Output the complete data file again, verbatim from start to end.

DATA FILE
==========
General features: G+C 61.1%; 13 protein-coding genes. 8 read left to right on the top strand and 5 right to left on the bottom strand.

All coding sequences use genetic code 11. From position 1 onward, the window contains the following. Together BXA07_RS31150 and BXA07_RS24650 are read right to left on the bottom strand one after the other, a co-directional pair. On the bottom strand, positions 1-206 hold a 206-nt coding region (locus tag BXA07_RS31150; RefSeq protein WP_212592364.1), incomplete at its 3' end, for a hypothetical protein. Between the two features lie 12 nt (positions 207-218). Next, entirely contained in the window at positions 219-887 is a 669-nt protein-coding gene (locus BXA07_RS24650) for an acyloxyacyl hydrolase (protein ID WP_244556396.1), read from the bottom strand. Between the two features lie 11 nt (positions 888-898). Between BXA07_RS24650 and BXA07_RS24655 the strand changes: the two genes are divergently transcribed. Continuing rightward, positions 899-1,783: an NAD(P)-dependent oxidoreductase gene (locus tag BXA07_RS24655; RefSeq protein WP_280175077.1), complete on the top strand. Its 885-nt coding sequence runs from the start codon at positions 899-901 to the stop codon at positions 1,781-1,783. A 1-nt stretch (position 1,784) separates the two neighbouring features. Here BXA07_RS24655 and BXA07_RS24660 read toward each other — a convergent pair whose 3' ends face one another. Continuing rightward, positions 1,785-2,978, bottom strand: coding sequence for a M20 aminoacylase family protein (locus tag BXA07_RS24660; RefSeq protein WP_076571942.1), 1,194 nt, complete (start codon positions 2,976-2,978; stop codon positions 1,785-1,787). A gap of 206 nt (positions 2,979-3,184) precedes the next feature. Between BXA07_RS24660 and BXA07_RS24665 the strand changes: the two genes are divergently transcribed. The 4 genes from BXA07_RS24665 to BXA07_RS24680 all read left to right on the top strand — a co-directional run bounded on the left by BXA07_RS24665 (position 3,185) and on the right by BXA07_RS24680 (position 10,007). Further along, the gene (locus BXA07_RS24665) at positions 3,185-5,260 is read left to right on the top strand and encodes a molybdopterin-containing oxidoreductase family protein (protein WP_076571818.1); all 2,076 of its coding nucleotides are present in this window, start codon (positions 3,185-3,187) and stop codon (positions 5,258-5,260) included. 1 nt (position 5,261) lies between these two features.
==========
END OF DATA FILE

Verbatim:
General features: G+C 61.1%; 13 protein-coding genes. 8 read left to right on the top strand and 5 right to left on the bottom strand.

All coding sequences use genetic code 11. From position 1 onward, the window contains the following. Together BXA07_RS31150 and BXA07_RS24650 are read right to left on the bottom strand one after the other, a co-directional pair. On the bottom strand, positions 1-206 hold a 206-nt coding region (locus tag BXA07_RS31150; RefSeq protein WP_212592364.1), incomplete at its 3' end, for a hypothetical protein. Between the two features lie 12 nt (positions 207-218). Next, entirely contained in the window at positions 219-887 is a 669-nt protein-coding gene (locus BXA07_RS24650) for an acyloxyacyl hydrolase (protein ID WP_244556396.1), read from the bottom strand. Between the two features lie 11 nt (positions 888-898). Between BXA07_RS24650 and BXA07_RS24655 the strand changes: the two genes are divergently transcribed. Continuing rightward, positions 899-1,783: an NAD(P)-dependent oxidoreductase gene (locus tag BXA07_RS24655; RefSeq protein WP_280175077.1), complete on the top strand. Its 885-nt coding sequence runs from the start codon at positions 899-901 to the stop codon at positions 1,781-1,783. A 1-nt stretch (position 1,784) separates the two neighbouring features. Here BXA07_RS24655 and BXA07_RS24660 read toward each other — a convergent pair whose 3' ends face one another. Continuing rightward, positions 1,785-2,978, bottom strand: coding sequence for a M20 aminoacylase family protein (locus tag BXA07_RS24660; RefSeq protein WP_076571942.1), 1,194 nt, complete (start codon positions 2,976-2,978; stop codon positions 1,785-1,787). A gap of 206 nt (positions 2,979-3,184) precedes the next feature. Between BXA07_RS24660 and BXA07_RS24665 the strand changes: the two genes are divergently transcribed. The 4 genes from BXA07_RS24665 to BXA07_RS24680 all read left to right on the top strand — a co-directional run bounded on the left by BXA07_RS24665 (position 3,185) and on the right by BXA07_RS24680 (position 10,007). Further along, the gene (locus BXA07_RS24665) at positions 3,185-5,260 is read left to right on the top strand and encodes a molybdopterin-containing oxidoreductase family protein (protein WP_076571818.1); all 2,076 of its coding nucleotides are present in this window, start codon (positions 3,185-3,187) and stop codon (positions 5,258-5,260) included. 1 nt (position 5,261) lies between these two features.